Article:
I want to tell you a story.
About this time of year, soon into our marriage, Derek’s grandfather had a risky surgery. We sat at the hospital surrounded by his extended family, talking about old memories as we so often do in times as such. I noticed grandma’s gray streak on her forehead. Being raised in a baptist church, I was extremely naive about these things and didn’t realize it was Ash Wednesday, thus the explanation for the gray smudge on a time worn face.
Feeling bold, as I sometimes can be accused of, I made grandma aware of the misplaced makeup I was sure it was. She had (and still has!) this silly laugh that makes you giggle and her eyes completely disappeared – contagious. She then told me it was Ash Wednesday. I had heard of it and that’s where my knowledge began and ended. But I was hopeful. Derek’s grandmother attended mass every Saturday night. She made the sign of the cross after meals. I knew I was about to go to school.
That didn’t happen. But I did get the truth. She hedged a little, her body language telling; uncomfortable. Suddenly I felt foolish, not knowing why. Then her whispered revelation: “I don’t know.” I have come to admire her vulnerability.
At the time, I felt I had proof. Another Catholic believer who didn’t know why they did what they did. If I’m going to reveal grandma’s unknowing, I must admit my own: I didn’t know much more about my own faith. Looking back on that day, I realize grandma was laying the groundwork for thoughts, questions and answers.
So I asked questions, I studied, I wondered and asked God what did it mean? I waited.
It has been 16 years since grandma’s confession. Over these years, God has drawn me ever closer, to depths I’ve not known, to ancient words that feel like fresh wind. I savor it.
God is nearer, closer and the observance of Ash Wednesday of the Stations of the cross, of the last moments of the earthly life of Christ, draws me in, pulls me away from a busy life, from normal routines. I find myself reading in the middle of a short lunch from the beloved John. Sneaking away for a few moments to read an old prayer, reminding me of what I don’t want to forget – not leaving this time unchanged. I pull out books, read snippets of blogs, seek more, always more. Can I ever find enough of God? Can I ever grow tired of this story?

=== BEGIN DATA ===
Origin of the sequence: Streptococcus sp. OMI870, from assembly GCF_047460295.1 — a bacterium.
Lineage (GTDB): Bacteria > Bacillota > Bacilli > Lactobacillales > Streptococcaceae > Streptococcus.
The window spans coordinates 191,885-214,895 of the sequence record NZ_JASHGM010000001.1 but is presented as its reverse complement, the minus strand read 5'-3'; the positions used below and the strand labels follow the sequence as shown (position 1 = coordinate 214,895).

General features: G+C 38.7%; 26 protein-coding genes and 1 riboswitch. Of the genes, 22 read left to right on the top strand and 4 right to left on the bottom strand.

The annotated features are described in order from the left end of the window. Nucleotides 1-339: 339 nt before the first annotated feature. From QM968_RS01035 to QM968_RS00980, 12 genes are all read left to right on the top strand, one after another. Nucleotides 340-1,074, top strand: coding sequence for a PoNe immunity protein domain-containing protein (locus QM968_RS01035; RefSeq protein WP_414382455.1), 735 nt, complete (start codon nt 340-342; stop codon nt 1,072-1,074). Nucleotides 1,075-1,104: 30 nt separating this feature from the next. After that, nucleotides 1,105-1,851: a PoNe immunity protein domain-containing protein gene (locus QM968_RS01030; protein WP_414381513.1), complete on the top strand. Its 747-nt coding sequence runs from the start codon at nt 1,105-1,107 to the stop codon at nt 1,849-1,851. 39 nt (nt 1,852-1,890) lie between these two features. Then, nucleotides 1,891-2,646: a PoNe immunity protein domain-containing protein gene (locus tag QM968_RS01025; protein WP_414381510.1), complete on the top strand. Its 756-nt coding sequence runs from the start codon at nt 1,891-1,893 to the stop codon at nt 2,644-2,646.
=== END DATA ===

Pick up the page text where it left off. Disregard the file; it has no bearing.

Christ’s words at times mysterious, his humility shocking, his eyes always forward, require me to reflect, to slow, to be ignorant of distraction and remember this story.
I confess, I once thought Lent, ash smeared on foreheads, prescribed chants and repeated prayers was fabricated, not what a true follower of Christ would consider. I thought and spoke out of my own gross misunderstanding.
But now, these precious days – I long for them. I need them. They are a kind of connecting with Christ that is deliberate, beautiful, raw, full of joy and grief.
I am thankful for grandma’s honest unknowing and all it has led me to discover.
*Ash Wednesday was March 5. Obviously I am late in this post, but I’ve learned it is never too late with God. The following is a prayer written by Ted Loder I started with years ago and still repeat today:
let something essential happen to me, something more than interesting or entertaining or thoughtful.
let something essential happen to me, something awesome, something real.
Speak to my condition, Lord and change me somewhere inside where it matters, a change that will burn and tremble and heal and explode me into tears or laughter or love that throbs or screams or keeps terrible, cleansing silence and dares the dangerous deeds.
Let something happen which is my real self, Oh God.